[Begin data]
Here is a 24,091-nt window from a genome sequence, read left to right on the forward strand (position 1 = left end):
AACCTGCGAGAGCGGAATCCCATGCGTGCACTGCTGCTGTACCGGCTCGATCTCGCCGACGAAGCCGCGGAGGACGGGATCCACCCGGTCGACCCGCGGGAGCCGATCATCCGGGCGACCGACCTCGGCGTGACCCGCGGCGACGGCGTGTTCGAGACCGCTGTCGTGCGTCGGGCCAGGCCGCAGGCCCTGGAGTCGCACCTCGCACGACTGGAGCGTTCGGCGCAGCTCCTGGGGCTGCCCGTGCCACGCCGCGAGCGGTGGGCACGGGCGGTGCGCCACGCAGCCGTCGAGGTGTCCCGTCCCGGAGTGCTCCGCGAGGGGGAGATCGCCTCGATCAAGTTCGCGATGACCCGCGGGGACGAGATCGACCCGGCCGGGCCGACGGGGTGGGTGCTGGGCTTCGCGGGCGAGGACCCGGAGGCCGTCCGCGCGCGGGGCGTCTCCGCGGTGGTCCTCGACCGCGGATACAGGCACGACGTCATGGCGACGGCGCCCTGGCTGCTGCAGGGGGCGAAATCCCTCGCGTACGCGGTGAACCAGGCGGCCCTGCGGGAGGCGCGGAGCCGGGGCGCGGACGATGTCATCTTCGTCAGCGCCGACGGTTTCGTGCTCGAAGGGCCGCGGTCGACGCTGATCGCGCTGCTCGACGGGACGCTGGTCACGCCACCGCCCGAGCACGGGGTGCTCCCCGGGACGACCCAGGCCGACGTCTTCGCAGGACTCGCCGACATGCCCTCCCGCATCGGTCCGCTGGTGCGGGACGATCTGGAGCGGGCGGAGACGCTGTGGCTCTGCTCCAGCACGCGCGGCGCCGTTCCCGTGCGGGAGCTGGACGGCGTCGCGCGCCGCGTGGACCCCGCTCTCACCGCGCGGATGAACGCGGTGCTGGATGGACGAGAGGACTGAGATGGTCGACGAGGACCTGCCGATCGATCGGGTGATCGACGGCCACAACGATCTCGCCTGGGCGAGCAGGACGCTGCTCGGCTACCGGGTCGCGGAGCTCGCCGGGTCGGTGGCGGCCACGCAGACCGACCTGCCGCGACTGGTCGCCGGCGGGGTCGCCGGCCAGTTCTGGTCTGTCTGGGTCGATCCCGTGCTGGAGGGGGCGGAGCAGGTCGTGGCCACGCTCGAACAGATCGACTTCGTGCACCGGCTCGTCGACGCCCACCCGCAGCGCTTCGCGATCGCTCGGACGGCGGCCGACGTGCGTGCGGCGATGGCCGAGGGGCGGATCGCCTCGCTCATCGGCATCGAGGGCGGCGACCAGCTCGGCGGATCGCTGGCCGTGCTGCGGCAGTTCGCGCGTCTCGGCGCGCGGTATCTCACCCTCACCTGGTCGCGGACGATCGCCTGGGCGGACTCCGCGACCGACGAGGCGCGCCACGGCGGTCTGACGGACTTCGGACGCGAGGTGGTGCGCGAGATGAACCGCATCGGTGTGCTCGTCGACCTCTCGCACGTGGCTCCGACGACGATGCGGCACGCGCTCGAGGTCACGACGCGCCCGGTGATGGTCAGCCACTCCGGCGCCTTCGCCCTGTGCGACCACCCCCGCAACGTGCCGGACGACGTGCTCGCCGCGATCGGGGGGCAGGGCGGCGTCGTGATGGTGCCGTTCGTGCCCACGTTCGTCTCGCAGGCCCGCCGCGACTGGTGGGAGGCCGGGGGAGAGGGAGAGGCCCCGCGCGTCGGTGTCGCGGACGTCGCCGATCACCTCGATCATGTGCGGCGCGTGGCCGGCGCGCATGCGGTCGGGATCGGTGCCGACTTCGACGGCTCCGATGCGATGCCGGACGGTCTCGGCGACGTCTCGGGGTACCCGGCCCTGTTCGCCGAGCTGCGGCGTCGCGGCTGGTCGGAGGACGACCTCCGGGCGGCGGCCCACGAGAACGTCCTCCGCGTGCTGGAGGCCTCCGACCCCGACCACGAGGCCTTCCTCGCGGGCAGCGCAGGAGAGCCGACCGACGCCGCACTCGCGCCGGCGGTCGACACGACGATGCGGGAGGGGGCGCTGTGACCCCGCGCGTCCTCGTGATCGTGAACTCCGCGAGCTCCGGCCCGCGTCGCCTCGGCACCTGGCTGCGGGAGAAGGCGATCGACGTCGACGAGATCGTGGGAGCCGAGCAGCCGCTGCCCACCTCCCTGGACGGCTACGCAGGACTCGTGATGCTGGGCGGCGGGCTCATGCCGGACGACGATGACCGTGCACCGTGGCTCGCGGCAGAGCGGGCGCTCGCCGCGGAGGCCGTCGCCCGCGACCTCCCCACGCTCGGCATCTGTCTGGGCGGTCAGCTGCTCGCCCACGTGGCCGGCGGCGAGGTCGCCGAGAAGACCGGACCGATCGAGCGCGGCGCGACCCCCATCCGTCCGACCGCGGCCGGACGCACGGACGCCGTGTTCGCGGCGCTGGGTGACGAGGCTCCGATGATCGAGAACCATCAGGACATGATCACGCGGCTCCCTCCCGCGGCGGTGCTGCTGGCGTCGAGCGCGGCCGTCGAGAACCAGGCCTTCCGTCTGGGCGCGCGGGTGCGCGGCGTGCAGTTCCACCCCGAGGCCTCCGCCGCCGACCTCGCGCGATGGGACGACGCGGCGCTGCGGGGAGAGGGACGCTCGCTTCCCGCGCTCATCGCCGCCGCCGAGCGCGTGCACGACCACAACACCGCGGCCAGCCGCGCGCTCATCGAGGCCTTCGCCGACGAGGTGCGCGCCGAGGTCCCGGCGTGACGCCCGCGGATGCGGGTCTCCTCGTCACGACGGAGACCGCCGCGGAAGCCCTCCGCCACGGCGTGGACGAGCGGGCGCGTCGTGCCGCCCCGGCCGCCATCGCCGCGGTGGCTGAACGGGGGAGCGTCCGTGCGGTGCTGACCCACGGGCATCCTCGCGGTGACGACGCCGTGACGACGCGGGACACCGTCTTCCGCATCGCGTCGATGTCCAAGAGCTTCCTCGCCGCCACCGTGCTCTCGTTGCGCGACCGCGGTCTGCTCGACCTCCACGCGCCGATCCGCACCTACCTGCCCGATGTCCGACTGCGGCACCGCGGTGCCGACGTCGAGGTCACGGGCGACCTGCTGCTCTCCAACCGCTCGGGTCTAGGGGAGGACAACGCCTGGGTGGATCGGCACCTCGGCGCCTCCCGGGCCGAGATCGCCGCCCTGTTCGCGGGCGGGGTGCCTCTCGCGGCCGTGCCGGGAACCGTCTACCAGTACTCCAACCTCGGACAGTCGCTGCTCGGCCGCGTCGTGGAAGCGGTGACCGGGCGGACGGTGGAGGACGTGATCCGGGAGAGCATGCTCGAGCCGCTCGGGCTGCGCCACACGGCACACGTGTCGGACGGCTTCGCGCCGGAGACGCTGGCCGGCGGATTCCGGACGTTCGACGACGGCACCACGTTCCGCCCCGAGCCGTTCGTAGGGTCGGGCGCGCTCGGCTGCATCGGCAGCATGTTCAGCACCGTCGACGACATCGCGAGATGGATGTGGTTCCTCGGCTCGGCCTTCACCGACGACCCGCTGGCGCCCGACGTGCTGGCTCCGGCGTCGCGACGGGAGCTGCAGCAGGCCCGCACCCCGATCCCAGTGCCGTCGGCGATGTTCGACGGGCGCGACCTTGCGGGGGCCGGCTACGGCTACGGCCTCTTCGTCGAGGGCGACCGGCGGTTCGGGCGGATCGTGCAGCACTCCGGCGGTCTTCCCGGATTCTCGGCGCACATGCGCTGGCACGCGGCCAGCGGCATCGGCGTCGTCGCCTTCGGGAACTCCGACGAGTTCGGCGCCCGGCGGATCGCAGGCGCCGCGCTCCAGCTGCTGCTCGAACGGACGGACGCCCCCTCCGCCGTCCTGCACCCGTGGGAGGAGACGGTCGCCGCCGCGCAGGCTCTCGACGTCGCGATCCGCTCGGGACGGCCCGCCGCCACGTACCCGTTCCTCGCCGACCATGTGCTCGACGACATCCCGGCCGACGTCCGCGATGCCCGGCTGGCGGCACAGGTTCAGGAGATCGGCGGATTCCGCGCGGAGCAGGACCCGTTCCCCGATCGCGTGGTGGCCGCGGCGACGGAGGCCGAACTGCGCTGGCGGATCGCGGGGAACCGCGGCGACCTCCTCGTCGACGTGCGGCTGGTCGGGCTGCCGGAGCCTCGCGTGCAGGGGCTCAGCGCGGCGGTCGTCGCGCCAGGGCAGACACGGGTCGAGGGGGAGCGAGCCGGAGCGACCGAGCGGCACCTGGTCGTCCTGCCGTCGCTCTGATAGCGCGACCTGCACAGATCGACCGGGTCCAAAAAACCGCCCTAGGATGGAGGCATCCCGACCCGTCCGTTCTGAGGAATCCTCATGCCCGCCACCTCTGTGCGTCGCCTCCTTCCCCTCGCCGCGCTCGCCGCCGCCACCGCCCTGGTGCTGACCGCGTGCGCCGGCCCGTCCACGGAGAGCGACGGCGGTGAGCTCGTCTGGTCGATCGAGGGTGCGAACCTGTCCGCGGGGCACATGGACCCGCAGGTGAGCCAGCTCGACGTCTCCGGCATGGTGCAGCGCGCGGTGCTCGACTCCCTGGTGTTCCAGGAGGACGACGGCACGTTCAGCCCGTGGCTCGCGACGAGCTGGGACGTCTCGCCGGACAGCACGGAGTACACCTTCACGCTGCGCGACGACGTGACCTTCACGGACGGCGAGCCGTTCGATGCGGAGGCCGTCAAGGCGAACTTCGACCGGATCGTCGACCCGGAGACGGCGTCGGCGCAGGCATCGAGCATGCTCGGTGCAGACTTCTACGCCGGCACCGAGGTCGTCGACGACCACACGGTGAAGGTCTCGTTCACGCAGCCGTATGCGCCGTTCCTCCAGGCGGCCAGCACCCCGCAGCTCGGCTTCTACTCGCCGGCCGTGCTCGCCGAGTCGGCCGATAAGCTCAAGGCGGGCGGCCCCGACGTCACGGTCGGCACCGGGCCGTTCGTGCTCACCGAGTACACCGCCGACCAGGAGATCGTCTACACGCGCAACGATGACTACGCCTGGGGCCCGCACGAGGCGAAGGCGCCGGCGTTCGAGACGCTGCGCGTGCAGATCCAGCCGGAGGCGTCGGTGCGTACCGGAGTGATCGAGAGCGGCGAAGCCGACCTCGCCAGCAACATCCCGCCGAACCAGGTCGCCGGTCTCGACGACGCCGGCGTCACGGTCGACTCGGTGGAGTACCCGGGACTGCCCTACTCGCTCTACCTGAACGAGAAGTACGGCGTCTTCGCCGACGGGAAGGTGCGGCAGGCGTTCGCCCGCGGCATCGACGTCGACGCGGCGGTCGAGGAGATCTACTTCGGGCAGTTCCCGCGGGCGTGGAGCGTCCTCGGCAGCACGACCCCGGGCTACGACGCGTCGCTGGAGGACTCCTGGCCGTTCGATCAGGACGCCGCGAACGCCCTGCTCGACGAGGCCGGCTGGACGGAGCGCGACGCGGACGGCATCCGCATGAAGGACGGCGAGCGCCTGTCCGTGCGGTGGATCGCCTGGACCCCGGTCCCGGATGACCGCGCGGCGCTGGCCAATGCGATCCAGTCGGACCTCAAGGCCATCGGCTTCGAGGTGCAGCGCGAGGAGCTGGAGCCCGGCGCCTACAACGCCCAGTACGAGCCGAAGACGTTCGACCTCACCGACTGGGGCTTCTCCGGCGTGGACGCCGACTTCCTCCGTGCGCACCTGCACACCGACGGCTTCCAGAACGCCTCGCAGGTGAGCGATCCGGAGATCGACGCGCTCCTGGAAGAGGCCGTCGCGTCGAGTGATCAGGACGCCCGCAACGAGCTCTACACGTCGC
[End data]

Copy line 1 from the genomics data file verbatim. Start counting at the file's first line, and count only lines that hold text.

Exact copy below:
Here is a 24,091-nt window from a genome sequence, read left to right on the forward strand (position 1 = left end):